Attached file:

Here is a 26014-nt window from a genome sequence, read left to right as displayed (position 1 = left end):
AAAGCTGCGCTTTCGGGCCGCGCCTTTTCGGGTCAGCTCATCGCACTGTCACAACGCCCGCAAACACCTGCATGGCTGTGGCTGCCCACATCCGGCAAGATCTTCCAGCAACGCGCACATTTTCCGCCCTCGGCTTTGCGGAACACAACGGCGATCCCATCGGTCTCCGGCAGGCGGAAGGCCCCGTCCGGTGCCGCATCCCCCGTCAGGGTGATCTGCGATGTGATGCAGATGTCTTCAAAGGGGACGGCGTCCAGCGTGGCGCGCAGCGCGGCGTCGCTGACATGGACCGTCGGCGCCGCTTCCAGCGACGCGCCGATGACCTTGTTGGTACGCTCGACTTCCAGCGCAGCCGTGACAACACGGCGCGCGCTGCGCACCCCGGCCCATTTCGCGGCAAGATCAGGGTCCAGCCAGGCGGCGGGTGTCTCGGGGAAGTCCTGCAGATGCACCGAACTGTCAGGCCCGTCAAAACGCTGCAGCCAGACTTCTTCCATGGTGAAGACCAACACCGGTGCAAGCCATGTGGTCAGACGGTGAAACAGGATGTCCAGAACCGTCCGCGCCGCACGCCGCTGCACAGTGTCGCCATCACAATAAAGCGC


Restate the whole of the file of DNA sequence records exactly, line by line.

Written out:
Here is a 26014-nt window from a genome sequence, read left to right as displayed (position 1 = left end):
AAAGCTGCGCTTTCGGGCCGCGCCTTTTCGGGTCAGCTCATCGCACTGTCACAACGCCCGCAAACACCTGCATGGCTGTGGCTGCCCACATCCGGCAAGATCTTCCAGCAACGCGCACATTTTCCGCCCTCGGCTTTGCGGAACACAACGGCGATCCCATCGGTCTCCGGCAGGCGGAAGGCCCCGTCCGGTGCCGCATCCCCCGTCAGGGTGATCTGCGATGTGATGCAGATGTCTTCAAAGGGGACGGCGTCCAGCGTGGCGCGCAGCGCGGCGTCGCTGACATGGACCGTCGGCGCCGCTTCCAGCGACGCGCCGATGACCTTGTTGGTACGCTCGACTTCCAGCGCAGCCGTGACAACACGGCGCGCGCTGCGCACCCCGGCCCATTTCGCGGCAAGATCAGGGTCCAGCCAGGCGGCGGGTGTCTCGGGGAAGTCCTGCAGATGCACCGAACTGTCAGGCCCGTCAAAACGCTGCAGCCAGACTTCTTCCATGGTGAAGACCAACACCGGTGCAAGCCATGTGGTCAGACGGTGAAACAGGATGTCCAGAACCGTCCGCGCCGCACGCCGCTGCACAGTGTCGCCATCACAATAAAGCGC